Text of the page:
By Rep. Edward H. Lindsey Jr., District 54
Georgia State House or Representatives

State Rep. Edward H. Lindsay Jr. represents a portion of Sandy Springs and a larger portion of the Buckhead area of the city of Atlanta. That places him in a somewhat unique position regarding bill HR21 presently being debated in the Georgia House of Representatives. Sandy Springs would be included in a recreated Milton County. Buckhead and the city of Atlanta would remain in Fulton County. The following is his response to questions posed to him by Reporter newspapers.Q. Should the Legislature pass HR 21, which would allow a Constitutional amendment that would allow voters to recreate Milton County? Why or why not?

 A. No. I have three concerns about HR 21.

First, HR 21 is likely to lead to higher taxes for those of us living in Buckhead. A carved out Milton County north of Atlanta will leave us behind with the same county political leaders in charge who have created this governmental quagmire through their bloated fiscal policies and blind opposition to needed reforms. In short, Buckhead should not be stuck with the bill in this dispute.

Second, HR 21 strips away from Buckhead and the rest of Atlanta and South Fulton County the important constitutional right to vote on this issue. Under Article IX, Section I, Paragraph II of Georgia’s existing constitution, if a county wants to divide, everyone in the county gets to vote on the division. HR 21 will remove that right by only permitting those in North Fulton to vote on dividing our county and creating Milton County. I would never expect my colleagues in North Fulton to agree to surrender their constituents’ constitutional right to vote and they should not expect me to do so.

Third, HR 21 is probably unattainable and provides a distraction from more realistic solutions to reform our county government. For HR 21 to pass, it will take a two thirds majority in the General Assembly, 120 votes in the House and 38 votes in the Senate. Its proponents are working diligently at the present time but do not have anywhere near the necessary votes in either chamber.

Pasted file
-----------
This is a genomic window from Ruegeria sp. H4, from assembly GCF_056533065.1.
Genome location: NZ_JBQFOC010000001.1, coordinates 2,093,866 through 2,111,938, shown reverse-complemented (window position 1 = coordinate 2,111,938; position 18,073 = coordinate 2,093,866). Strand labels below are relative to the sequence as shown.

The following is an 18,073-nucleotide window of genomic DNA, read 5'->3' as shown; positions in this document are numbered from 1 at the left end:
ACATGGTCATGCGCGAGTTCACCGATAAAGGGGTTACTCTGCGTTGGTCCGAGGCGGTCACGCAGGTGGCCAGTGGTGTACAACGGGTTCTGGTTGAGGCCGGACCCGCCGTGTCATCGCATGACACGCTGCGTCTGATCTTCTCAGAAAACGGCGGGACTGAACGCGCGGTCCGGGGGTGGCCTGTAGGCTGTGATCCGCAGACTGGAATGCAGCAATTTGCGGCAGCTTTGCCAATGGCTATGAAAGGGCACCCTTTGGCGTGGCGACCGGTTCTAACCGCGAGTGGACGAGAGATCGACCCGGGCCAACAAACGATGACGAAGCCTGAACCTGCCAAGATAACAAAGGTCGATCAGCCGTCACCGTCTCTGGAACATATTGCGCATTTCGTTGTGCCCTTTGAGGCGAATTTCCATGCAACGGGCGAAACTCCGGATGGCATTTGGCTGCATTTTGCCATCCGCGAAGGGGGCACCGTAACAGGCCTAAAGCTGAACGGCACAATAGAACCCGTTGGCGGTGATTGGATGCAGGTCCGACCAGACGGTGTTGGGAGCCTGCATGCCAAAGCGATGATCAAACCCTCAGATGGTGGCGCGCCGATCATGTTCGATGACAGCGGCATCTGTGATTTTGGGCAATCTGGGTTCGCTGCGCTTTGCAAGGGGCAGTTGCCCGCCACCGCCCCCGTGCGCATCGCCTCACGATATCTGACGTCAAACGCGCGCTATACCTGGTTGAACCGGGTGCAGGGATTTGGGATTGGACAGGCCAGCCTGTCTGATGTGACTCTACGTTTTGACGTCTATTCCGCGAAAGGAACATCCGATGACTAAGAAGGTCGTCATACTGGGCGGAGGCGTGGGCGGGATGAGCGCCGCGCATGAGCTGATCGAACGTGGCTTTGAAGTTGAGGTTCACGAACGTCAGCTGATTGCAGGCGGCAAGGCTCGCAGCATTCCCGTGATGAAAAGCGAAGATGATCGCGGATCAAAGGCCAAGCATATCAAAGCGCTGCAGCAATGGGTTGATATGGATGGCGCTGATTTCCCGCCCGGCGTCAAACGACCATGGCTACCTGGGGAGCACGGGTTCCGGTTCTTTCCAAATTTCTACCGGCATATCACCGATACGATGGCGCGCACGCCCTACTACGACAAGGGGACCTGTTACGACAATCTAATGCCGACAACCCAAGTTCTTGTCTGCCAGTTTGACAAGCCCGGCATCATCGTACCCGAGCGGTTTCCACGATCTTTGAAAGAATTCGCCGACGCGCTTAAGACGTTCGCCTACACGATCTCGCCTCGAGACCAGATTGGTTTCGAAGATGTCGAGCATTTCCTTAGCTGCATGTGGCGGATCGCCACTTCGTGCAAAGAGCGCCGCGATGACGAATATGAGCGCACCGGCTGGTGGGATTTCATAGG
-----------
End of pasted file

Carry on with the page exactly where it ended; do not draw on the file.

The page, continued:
Instead, I have proposed a different constitutional amendment, HR 1589, to address how Fulton County government operates. It provides that in a heavily municipalized county such as Fulton (over 90% of the population and 80% of the land area in Fulton County are in one city or another), the county government will be limited to only performing those duties that are mandated by the state or agreed upon between the cities and the county. This should lessen the footprint of our county government and provide relief to all of our county’s citizens.

Let me close by saying that as recently as today I defended my friends in North Fulton against undeserved charges of racism at a public meeting at the capitol on this issue and argued that opponents of this measure must accept the legitimacy of the complaints even if they disagree with the solution offered. I hope my friends in North Fulton to show me the same understanding.

Q. If legislators do consider creating a new Milton County, should any weight be given to the effect the change would have on Fulton County or the city of Atlanta?

A. Yes, of course. As I stated earlier, the concerns of residents in Buckhead, Atlanta, and South Fulton County should be considered and we must be offered an equal place at the table in these deliberations. That can only be assured if our right to vote on any solutions offered is preserved.